Chopra in charge – The New York Times
The cumulative effect
Corporate governance circles have been captivated by a particular battle within the board of directors of NextGen Healthcare. The long-standing dispute between directors centers on the practice of “cumulative voting,” which aims to empower smaller shareholders, but which some critics say allows a select minority to outsmart a diffuse majority. Most US publicly traded companies do not use cumulative voting.
How cumulative voting works: In a typical voting setup, an investor with 100 shares given a slate of 10 candidates can vote up to 100 times for each proposed director. As part of the cumulative vote, this investor may distribute 1,000 votes (100 shares for 10 candidates) in any proportion, including 1,000 votes for one candidate and none for the others. This concentration gives the investor more power over others with more shares. (Here is a calculator which shows it in action.)
Why this is important for NextGen: NextGen management and the majority of its directors say the cumulative vote puts them at the mercy of two directors: company founder Sheldon Razin and his board ally Lance Rosenzweig.
Razin and Rosenzweig, who collectively own 15.2% of the company’s shares, have launched a proxy contest, presenting a slate of director nominees ahead of the October 13 shareholder meeting. Among other things, they are asking investors to replace the president of the company, Jeffrey Margolis, whom they accuse of monitoring poor financial performance and fostering an “imperial culture”.
NextGen offers its own list of nine members, which excludes Razin and Rosenzweig. He also asks shareholders to vote to re-enter the company in Delaware, California, where cumulative voting is the default. NextGen says the cumulative vote made it harder to overthrow Razin, who has served on the board for 47 years, as relations unravel.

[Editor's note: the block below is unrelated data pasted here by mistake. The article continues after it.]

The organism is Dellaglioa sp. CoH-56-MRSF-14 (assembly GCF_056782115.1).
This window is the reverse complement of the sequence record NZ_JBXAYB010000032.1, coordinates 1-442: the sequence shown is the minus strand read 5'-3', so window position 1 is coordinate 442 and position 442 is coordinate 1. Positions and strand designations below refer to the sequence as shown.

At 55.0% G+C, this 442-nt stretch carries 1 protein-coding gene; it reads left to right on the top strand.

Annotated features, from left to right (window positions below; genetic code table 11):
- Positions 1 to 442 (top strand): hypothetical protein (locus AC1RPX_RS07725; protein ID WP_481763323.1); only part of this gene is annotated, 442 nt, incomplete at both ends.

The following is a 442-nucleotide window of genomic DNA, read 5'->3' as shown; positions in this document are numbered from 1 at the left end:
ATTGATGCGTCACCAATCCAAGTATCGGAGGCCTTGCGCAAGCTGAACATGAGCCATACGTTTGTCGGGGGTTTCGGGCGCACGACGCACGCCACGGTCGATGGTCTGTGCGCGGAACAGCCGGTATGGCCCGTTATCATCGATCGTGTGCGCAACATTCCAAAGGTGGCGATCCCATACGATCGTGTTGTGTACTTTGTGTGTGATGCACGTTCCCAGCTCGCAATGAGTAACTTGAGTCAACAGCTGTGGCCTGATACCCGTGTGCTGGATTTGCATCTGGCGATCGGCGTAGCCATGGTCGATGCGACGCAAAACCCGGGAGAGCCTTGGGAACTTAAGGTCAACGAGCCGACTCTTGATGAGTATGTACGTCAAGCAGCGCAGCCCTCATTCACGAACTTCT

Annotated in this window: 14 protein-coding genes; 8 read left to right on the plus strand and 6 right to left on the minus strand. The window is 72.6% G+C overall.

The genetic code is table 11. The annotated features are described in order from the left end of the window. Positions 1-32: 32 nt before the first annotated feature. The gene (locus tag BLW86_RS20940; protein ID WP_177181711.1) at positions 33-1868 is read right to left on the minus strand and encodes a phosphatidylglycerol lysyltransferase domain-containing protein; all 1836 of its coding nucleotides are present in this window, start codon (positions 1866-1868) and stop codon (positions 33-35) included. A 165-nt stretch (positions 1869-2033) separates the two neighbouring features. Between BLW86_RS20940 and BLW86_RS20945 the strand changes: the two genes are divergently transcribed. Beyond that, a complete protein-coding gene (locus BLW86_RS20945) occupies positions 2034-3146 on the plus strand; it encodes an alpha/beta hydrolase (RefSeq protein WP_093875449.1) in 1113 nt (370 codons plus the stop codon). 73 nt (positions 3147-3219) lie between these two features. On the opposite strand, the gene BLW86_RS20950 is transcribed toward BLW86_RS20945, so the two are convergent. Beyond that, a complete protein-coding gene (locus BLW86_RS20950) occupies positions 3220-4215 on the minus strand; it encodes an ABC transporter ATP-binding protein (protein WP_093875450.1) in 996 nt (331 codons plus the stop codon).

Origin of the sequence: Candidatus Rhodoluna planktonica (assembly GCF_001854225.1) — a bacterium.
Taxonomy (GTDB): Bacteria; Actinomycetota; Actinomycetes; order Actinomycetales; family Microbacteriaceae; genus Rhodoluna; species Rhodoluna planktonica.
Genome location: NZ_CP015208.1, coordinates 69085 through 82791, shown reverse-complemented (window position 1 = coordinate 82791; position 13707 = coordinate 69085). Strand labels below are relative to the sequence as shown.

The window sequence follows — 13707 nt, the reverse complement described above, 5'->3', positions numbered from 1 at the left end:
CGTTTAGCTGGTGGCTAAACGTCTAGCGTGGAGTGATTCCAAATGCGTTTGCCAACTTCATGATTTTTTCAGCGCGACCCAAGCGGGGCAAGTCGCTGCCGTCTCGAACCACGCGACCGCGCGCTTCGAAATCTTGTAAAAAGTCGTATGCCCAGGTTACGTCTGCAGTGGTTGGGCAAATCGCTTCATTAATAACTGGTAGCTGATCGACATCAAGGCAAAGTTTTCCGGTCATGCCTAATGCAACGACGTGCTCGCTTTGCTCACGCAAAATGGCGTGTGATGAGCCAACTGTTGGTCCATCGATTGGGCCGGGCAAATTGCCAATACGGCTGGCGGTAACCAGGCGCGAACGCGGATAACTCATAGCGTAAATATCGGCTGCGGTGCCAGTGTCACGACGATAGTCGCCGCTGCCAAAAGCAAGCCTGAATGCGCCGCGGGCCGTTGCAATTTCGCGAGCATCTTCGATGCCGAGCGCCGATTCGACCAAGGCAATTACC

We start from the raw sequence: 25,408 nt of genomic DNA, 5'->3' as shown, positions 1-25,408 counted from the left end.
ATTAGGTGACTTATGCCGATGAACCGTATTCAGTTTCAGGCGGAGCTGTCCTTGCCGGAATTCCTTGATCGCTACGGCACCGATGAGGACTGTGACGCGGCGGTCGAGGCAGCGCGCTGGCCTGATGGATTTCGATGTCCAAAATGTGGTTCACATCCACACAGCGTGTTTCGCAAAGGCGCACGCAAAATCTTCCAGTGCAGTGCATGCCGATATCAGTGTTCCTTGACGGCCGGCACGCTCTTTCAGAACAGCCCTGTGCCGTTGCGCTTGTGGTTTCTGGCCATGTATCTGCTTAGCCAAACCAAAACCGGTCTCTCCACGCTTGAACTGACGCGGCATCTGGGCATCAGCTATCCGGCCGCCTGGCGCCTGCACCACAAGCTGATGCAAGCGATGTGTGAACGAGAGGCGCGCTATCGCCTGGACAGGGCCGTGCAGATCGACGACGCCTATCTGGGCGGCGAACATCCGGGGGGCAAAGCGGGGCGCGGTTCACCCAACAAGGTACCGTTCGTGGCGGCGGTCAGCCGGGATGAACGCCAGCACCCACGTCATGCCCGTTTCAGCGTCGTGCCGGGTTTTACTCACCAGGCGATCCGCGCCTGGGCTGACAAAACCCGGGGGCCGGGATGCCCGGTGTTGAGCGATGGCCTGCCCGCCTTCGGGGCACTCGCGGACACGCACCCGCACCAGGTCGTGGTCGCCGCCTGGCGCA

“There are a lot of cumulative voting fanboys and fan gals, on the theory that this is an empowering thing for shareholders, âsaid Eric Talley of Columbia Law School. “While we view cumulative voting as an anti-entrenchment,” said Talley, for a small number of “difficult” board members, “cumulative voting in and of itself may be an entrenchment for these directors.”
Tensions on NextGen’s board have been simmering for years. In 2015, the board pressured Razin to step down as chairman after an independent investigation revealed he was having unauthorized conversations about the sale of the company. (Razin maintains that he was showing interest informally.) Since then, management has described their strategy as fixing a “destabilized” business inherited from Razin. Razin has argued that the rest of the board is what is ingrained and that he is using the issue of cumulative voting as a “scare tactic” in his attempt to “weaken shareholder rights.”
“It is unfortunate that some of the disagreements are taking place publicly”, Piper Sandler analyst Jeff Garro said. Garro said that “the company is in a better position than it was five years ago”, but Razin “still has some useful information about the industry.” Shareholders will have their say in two weeks, and they will have a lot to consider – press releases, leaked emails, presentations and proxy updates circulate almost daily between Next generation and Razin – before submitting their vote.